(I know this page is VERY pedantic)

Every day I hit incomprehensibly stupid notation, sometimes making communication difficult. Here are a few examples.

You know the classical intelligence tests where you have to find the next in a sequence. Example: given 2,4,6,8,10, what is the next number? 12 is an obvious choice because the numbers in the series increase by 2.

What about this sequence:

3, 16, 7, 32, 1, 4

What is the next number? It's obviously 9! Why? Look at a small socket wrench set for nuts in Imperial measures: the sockets are labelled in fractions of an inch. In the set I own the smallest one is for 6/32", then 7/32", 8/32", 9/32" and so on. But the fractions are reduced, so the actual labels are:

3/16 7/32 1/4 9/32 5/16 11/32 3/8 7/16 1/2

Hence the weird sequence of numbers in the "test" above. Great…

Off the top of your head, what's the size just greater than 11/32"? 3/8" must spring to mind immediately…

At least my metric set of sockets goes: 6 mm, 7 mm, 8 mm, … all the way to 23 mm after which it goes in steps of 2 mm.

There are other numbers in the imperial system that must be very difficult to remember and use: how many yards in a mile? How many cubic inch in a cubic foot? How many fluid ounces in a cubic inch?

Fortunately it should at least no longer depend on which side of the Atlantic you are on now the UK is metric and the USA is the only remaining country using the imperial units.

I have some evidence that the imperial units could not be used for precision engineering. I was given a micrometer that belonged to a friend of mine who passed away recently. He was educated in the UK before metrication. The device he owned and that is now in my care looks like this:

It can measure up to one inch. But the division is into 1/1000 of an inch (25/1000 per turn).

The strange thing about it is the table engraved on the bottom of the frame:

Presumably measuring and calculations were done using the decimal system and the decimal division of the inch. The table on the brace then served to "convert" back into the more classical imperial way of expressing measurements in fractions: e.g. 0.4687 inch corresponds to 15/32".

Anyone who has struggled with lists of dates in a computer will know the frustrations that come with passing such lists from one application to another. There are just too many different and often strange ways to note dates and times. The ISO standard, used in Scandinavia and increasingly in other countries, is:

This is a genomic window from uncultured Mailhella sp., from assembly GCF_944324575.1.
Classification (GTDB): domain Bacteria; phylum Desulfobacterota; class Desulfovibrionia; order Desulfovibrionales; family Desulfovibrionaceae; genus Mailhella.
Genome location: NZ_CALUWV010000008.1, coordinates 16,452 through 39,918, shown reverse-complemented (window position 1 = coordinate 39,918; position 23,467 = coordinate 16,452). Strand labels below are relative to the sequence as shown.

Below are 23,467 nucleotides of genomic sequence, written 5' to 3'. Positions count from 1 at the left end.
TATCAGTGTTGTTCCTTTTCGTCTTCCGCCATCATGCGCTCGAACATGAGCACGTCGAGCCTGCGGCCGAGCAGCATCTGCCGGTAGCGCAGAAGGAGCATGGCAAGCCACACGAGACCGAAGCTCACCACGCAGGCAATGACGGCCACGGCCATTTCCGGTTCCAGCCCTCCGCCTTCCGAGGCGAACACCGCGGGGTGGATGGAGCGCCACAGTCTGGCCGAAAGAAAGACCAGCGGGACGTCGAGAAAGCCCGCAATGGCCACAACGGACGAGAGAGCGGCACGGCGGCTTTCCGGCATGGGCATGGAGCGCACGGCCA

YYYY-MM-DD HH:MM:SS

I wrote these words at the time 2004-06-05 21:38:57.

The YYYY-MM-DD HH:MM:SS notation is also recommended for the Internet by the W3 Consortium and others. The advantages of this notation are many:

- if treated as text, you can sort these dates/times, irrespective of what computer application you are using.
- there are no ambiguities: it's just like numbers, the most significant is first, the rest is in decreasing order.
- there are fewer characters used (writing 9 p.m. instead of 21 takes at least twice the number of characters)

Ambiguities can be very annoying. what date is 06/05/04? It can be anything, especially if you also allow the US interpretation where the numbers are not even in order of significance. And is 12 p.m. 00:00 or is it 12:00? Or is that 12 a.m.?

Hah! The seventeenth century… that was the 1600's. Just because we did not start numbering years at zero.

If you are counting, start with one and you will have the number of items you are counting. If you are measuring, start at zero or you will not have the size of the thing you are measuring. Compare:

a ruler: starts at 0, the marks are numbered

a calendar: the years are between the marks.

The mark between the items on a calendar represents an instant in time, with no duration, just like the mark on a ruler ideally has no dimension. But we should still have numbered the first year "zero" and the first century "0" so that it would have been less confusing to subtract dates. And then the new millennium would really have started in 2000.

Counting in French is probably one of the most difficult things that non-French speakers have to learn when they study the "langue de Molière". For the number 99 you have to say "quatre-vingt dix-neuf" because things were at some point counted in groups of twenty. Twenty was also used in English: Abraham Lincoln's famous Gettysburg Address starts with the words "Four score and seven years ago …" meaning 87 years, 4x20+7.

But why still stick to such inefficient language now? The French-speaking Swiss are quite ahead: they use the terms soixante, septante, huitante, nonante for 60, 70, 80 and 90 respectively rather than the "official French" terms of soixante, soixante-dix, quatre-vingt, quatre-vingt-dix.

"organisons plus pour travailler moins".